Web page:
were derived from both resampled topographic maps having Mead crater was studied by Schaber and others (992) 5.4 km horizontal resolution and from analysis of individual and Herrick and Sharpton (996). These authors differ slightly Magellan altimeter footprint records (Ford and Pettengill, in their interpretation of the radar-dark materials surround- 992; Campbell and others, 999). Magellan emissivity (fig. ing Mead; Schaber and others (992) propose that the dark 2A), rms slope (fig. 2B), and Fresnel reflectivity data provide material is related to impact-triggered volcanism, while Her- valuable additional information on the presence and nature of rick and Sharpton (996) suggest that it is composed of plains surficial deposits.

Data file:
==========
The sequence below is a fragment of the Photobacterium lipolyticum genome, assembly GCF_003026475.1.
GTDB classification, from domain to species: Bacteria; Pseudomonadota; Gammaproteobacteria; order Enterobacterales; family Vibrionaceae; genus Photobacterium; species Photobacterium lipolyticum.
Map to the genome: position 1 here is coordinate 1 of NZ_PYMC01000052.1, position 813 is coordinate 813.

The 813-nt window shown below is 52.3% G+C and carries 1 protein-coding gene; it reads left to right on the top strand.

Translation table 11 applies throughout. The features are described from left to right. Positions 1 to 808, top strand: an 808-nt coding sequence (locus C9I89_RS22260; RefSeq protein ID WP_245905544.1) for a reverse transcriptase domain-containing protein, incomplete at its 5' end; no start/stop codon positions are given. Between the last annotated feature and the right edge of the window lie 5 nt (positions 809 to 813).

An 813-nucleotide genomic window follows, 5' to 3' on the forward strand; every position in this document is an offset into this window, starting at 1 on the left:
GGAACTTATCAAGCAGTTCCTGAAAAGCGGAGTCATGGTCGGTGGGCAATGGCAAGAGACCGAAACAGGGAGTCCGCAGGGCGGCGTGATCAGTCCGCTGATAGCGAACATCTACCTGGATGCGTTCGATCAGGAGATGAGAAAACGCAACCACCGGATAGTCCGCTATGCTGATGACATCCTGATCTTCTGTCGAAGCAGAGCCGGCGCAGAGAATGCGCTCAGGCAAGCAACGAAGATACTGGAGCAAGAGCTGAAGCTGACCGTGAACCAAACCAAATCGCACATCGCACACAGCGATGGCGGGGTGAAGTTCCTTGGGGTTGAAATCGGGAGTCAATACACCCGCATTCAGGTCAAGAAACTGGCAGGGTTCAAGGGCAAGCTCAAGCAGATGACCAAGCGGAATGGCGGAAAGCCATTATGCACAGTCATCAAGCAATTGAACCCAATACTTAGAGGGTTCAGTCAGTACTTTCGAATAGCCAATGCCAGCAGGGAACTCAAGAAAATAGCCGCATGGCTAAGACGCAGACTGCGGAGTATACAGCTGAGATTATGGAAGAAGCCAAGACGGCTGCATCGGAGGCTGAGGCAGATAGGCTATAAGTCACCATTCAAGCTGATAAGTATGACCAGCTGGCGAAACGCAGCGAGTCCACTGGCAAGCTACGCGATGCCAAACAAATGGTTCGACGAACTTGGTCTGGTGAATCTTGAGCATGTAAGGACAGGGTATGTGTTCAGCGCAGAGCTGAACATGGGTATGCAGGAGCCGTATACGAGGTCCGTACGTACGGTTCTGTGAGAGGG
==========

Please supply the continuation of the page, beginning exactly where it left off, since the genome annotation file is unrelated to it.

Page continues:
volcanic material that embays the crater ejecta blanket. Our Unit boundaries in the geologic map were defined primar- mapping supports the latter hypothesis, though the sources for ily on the basis of changes in surface morphology inferred from the embaying material include sources east, west, and north the radar data. The mapped units are shown within a tentative of the crater. The Mead crater floor may consist of a layer of relative age sequence, based on superposition and cross-cutting impact melt emplaced immediately after crater excavation, relations, in the Correlation of Map Units and Major Events with subsequent modest tectonic deformation, or a post-impact (map sheet). Radar backscatter strength at incidence angles of volcanic deposit (Herrick and Sharpton, 996). Weitz (993) 44°–46° is controlled largely by the wavelength-scale rough- and Campbell (994) discuss the backscatter and emissivity ness of the surface. Below 6,054 km radius, variations in the properties of the Mead crater floor and note a minor but dis- bulk dielectric constant are a minor contributor to the surface tinct shift in dielectric constant from east to west. Mead impact backscatter coefficient, unless there is a significant depth of ejecta is also the likely source of fine-grained, radar-dark fine-grained mantling material. Above this elevation, however, materials that mantle large areas in the southeastern region of surface-atmosphere interactions produce highly reflective ter- the quadrangle. This material is preferentially concentrated rain for which roughness is a secondary factor in the back- in local areas of low elevation, and high-standing areas show scattered return (Campbell, 995; Campbell and others, 999). evidence for progressive stripping (presumably aeolian) of an Magellan ancillary data on surface emissivity and reflectivity originally more extensive mantling layer.